Spotlight on Listeria as Retailers Pull Dips from Shelves Nationwide

Many of us have experienced the horrible feeling known as food poisoning. Illness can kick in anywhere from hours to days after eating and often involves intense gastrointestinal symptoms including vomiting and diarrhea. Most cases involve a very intense but relatively brief period of sickness. However, some foodborne illnesses can be life-threatening and our California food safety lawyer is following a voluntary recall involving a potentially fatal danger – listeria contamination.

Hummus & Other Dips Recalled for Possible Contamination
hummus.jpgAccording to The San Francisco Chronicle, more than 14,000 pounds of hummus and other dips are being voluntarily recalled due to concerns they may carry the listeria bacteria. The dips are distributed by Hot Mama’s Foods of Massachusetts and sold across the nation including at the popular Trader Joe’s retailer and under the Archer Farms label at Target stores. Officials with the Texas Department of Health identified the threat and the company has asked all retailers to remove the potentially affected products from their shelves. Additionally, the Food and Drug Administration (“FDA”) recommends that customers who purchased any of the dips either throw out the items or return them to the place of purchase for a refund. A complete list of items involved in the recall can be found on the FDA website. Thankfully, no cases of illness had been reported at the time of the Chronicle’s article.

The Facts on Listeria & Listeriosis
Listeriosis is a serious illness caused when a patient consumes food contaminated with the bacteria listeria monocytogenes. According to The Centers for Disease Control, listeria is a major public health threat that leaves 1,600 people ill and 260 dead each year in the United States. Almost all cases of listeriosis spread beyond the gastrointestinal tract, with symptoms including fever, headache, and muscle aches. It can also lead to meningitis (inflammation of membranes around the brain and spinal cord) or septicemia (a life-threatening blood infection).

Nearly 90% of listeria-related illnesses impact high-risk groups, namely pregnant women, newborns, older individuals, and those with otherwise weakened immune systems. Approximately one in seven cases (14%) involve pregnant women and infection during pregnancy may lead to preterm labor, miscarriage, or stillbirth. More than 50% of cases of listeriosis involve people over age 65.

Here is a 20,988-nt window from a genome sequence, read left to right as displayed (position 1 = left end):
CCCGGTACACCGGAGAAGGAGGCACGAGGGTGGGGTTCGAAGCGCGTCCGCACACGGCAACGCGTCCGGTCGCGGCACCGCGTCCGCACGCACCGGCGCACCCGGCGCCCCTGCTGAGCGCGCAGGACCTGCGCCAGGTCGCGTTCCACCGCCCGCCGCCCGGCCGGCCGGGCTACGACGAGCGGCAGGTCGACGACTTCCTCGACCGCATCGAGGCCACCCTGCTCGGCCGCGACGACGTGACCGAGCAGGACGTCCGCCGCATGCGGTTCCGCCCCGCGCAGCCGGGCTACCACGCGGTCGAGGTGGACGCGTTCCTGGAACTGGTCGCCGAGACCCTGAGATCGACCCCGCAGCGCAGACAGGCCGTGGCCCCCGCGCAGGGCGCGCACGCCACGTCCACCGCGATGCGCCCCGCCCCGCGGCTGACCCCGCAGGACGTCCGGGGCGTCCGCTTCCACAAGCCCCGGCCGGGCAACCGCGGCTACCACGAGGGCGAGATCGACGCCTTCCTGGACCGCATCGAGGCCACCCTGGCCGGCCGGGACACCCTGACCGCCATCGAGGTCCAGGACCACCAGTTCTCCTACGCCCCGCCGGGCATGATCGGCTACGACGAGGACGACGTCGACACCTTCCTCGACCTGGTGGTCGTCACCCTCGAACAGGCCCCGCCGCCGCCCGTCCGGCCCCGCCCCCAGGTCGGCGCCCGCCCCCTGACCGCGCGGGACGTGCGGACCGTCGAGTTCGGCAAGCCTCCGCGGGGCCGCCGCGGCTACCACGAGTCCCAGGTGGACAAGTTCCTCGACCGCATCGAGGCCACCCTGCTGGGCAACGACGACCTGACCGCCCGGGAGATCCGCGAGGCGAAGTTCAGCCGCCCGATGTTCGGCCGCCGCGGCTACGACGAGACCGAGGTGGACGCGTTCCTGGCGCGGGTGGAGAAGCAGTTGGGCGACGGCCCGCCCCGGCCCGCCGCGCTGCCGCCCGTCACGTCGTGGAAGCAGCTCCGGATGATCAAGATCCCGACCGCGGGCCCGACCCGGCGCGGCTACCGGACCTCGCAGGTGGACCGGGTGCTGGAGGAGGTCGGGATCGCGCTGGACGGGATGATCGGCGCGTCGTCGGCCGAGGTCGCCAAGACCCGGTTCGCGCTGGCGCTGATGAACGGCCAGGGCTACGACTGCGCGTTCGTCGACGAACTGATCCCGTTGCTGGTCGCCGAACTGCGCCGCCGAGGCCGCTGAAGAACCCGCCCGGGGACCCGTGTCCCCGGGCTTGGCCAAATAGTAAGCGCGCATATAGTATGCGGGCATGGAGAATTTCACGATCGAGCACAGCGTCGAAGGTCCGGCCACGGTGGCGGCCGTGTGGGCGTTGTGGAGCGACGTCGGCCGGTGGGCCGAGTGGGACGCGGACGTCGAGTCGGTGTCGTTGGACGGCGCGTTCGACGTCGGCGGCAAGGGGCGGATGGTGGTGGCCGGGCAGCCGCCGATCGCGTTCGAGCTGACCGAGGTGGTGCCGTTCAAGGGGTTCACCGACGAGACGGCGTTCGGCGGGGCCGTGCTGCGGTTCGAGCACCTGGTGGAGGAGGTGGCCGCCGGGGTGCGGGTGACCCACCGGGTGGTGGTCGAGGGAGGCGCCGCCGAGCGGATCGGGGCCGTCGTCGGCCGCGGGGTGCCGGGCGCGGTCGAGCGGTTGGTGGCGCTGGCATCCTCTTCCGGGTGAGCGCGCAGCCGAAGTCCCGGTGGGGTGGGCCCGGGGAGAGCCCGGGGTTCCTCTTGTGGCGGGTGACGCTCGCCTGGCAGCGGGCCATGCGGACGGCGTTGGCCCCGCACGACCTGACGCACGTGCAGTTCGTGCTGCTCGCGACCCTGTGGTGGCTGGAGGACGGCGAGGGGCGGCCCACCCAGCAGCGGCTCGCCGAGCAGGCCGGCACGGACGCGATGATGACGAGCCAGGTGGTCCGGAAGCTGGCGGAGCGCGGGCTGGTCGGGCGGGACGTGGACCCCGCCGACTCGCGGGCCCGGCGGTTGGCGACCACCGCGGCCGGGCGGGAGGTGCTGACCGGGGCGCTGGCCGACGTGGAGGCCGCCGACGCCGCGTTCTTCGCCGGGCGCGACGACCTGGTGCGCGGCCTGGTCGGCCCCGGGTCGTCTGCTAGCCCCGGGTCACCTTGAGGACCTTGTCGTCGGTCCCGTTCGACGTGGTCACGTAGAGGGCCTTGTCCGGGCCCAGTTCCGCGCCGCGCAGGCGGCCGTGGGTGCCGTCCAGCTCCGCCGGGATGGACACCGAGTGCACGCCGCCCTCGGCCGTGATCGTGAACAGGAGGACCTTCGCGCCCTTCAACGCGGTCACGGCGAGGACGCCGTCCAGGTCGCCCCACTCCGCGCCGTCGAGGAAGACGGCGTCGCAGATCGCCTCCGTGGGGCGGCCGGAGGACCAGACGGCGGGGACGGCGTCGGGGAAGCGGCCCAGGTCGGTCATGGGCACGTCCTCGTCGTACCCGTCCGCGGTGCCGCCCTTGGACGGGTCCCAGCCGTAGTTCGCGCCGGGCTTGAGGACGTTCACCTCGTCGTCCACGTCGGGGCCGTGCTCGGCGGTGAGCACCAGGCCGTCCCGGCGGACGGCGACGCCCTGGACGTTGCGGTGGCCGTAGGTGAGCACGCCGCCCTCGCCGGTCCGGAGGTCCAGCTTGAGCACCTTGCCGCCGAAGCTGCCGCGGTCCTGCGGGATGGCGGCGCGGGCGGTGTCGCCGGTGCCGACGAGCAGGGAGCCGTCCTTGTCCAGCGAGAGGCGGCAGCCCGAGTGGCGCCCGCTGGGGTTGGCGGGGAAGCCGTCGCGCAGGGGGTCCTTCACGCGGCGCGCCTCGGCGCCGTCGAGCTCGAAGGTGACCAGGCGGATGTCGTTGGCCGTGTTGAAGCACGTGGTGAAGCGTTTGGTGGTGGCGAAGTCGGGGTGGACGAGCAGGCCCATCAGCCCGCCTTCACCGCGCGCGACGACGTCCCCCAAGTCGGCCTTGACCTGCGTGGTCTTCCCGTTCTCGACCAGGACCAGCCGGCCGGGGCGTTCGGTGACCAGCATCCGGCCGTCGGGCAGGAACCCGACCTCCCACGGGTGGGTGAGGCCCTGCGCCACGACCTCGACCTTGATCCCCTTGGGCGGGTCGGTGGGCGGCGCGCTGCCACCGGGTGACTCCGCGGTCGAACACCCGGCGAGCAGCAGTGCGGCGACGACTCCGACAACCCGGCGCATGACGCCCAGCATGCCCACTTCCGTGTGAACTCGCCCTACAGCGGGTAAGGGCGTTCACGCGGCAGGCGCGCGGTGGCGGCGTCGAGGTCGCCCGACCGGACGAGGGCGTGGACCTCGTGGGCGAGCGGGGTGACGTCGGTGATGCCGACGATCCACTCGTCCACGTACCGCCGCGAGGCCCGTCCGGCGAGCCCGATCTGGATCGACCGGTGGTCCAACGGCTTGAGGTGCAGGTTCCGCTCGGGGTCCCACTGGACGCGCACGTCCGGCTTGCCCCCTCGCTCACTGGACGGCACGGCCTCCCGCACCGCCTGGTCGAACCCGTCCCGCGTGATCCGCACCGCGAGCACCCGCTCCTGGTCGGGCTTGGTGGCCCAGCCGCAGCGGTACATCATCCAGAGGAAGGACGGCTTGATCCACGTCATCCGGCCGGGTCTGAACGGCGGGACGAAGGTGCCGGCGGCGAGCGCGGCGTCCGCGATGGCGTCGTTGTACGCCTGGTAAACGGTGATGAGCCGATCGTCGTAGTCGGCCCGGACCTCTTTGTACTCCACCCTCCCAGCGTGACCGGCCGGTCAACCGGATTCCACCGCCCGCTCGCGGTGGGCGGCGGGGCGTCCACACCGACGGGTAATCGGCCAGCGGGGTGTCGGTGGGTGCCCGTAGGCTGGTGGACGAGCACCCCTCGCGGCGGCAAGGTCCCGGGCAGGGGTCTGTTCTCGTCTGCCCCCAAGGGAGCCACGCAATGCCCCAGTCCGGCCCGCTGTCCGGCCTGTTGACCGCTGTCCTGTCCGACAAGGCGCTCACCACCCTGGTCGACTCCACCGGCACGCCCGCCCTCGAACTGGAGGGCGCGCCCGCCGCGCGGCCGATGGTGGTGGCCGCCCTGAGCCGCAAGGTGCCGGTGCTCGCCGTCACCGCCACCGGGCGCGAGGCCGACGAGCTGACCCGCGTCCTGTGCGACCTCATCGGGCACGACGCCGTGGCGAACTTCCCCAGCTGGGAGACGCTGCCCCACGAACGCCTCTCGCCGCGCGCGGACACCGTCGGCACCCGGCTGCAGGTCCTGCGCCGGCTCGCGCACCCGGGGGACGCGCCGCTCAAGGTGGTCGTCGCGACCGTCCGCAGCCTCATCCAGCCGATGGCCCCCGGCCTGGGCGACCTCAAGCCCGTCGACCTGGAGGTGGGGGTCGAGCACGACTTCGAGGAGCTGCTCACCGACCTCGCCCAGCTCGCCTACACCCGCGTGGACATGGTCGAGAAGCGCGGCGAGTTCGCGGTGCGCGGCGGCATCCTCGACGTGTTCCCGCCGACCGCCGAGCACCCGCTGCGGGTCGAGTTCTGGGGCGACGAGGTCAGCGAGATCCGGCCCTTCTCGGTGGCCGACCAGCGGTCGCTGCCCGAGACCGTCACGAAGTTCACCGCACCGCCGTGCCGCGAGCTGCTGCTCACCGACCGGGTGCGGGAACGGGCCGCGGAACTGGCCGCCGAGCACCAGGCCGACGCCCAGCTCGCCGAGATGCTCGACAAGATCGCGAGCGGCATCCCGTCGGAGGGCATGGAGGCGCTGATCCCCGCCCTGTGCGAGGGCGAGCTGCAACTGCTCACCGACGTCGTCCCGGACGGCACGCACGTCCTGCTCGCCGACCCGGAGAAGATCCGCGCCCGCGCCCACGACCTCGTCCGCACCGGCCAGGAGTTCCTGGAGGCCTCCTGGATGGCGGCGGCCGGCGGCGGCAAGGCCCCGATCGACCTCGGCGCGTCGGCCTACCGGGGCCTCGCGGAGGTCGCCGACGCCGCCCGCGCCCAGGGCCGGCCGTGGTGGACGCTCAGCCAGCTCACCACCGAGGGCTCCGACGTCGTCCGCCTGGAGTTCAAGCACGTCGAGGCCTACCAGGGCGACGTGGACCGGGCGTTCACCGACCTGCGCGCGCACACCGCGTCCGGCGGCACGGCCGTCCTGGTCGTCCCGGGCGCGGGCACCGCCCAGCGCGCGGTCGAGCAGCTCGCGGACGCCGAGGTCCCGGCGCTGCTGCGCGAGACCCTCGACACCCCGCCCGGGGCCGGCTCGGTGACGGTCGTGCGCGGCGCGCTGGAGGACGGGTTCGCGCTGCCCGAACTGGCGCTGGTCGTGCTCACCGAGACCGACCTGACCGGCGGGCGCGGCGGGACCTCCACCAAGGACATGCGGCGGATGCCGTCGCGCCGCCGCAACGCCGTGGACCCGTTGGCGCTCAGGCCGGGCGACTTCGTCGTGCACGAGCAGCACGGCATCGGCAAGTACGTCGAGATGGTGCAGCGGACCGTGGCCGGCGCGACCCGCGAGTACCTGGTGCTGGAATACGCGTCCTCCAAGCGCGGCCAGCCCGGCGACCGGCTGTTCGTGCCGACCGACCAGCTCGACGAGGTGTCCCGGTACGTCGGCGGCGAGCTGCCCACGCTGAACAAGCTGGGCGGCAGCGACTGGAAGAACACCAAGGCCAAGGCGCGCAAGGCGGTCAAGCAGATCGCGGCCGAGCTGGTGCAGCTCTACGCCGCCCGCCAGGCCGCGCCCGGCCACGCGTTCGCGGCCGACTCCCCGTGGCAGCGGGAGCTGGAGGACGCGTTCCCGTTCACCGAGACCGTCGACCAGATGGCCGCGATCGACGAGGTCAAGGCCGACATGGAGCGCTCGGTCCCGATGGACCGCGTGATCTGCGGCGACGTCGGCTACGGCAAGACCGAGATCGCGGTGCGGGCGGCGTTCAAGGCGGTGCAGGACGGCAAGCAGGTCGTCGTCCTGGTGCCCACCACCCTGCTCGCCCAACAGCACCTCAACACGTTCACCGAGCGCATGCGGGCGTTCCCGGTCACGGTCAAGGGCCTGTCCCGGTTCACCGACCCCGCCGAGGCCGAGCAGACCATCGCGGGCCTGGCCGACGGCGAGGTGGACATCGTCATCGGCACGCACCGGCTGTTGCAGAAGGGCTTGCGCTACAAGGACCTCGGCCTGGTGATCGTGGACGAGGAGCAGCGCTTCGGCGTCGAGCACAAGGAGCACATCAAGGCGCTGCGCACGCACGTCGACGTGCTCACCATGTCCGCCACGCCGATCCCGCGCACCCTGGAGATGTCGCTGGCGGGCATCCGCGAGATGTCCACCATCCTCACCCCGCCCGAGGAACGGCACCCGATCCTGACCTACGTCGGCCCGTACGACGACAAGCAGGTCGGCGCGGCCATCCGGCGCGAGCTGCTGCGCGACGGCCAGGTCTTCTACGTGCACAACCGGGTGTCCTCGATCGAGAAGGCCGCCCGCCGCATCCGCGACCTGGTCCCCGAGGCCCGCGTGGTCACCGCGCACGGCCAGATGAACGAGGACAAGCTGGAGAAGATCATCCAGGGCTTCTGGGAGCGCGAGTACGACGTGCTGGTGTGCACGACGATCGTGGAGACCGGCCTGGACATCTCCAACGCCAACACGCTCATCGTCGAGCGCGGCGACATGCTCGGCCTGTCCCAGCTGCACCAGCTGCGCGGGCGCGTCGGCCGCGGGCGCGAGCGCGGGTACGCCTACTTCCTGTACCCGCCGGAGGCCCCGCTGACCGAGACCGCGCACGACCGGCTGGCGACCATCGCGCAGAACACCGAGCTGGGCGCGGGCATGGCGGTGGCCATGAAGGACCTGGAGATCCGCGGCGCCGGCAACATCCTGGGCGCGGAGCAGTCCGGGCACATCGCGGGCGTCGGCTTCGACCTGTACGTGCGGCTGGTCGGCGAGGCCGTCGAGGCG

The CDC divides its recommendations for preventing listeria infections into two categories: General recommendations and Recommendations for high-risk individuals. General prevention guidelines mirror the recommendations for other forms of food-related illness. These include careful food handling, proper cooking and food storage, and thorough washing of foods and food-service areas. The CDC also recommends that everyone avoid consuming raw/unpasteurized milk. For high-risk individuals, the CDC recommends avoiding hot dogs, luncheon meats/cold cuts, uncooked fish, and soft cheeses.

Food Safety: A Shared Responsibility
There are reasonable precautions we should all take to avoid food-related illnesses. However, we should also be able to rely on the safety of the foods we purchase, whether in the grocery store or in a restaurant. There are also many times when there are no additional safety steps we could reasonably be expected to take — you can’t rinse off a veggie dip or check the internal temperature of a chicken breast purchased when dining out! Food manufacturers and retailers must exercise appropriate precautions to prevent foodborne illnesses. When contamination is the result of negligence somewhere along the line in the food production or sales process, those responsible should be held accountable and those sickened may be entitled to damages. If you or a loved one has been made ill by contaminated food in Northern California, call our San Francisco food safety lawyer to discuss your rights.

See Related Blog Posts:
During Peak Harvest Season, We Are Reminded of Dangers of Food-Borne Illnesses
Northern California Food Safety Lawyer Comments on Preventing Food-Borne Illness After Contra Costa Woman Contracts Hepatitis A From Frozen Berries

(Photo by Janet Hudson)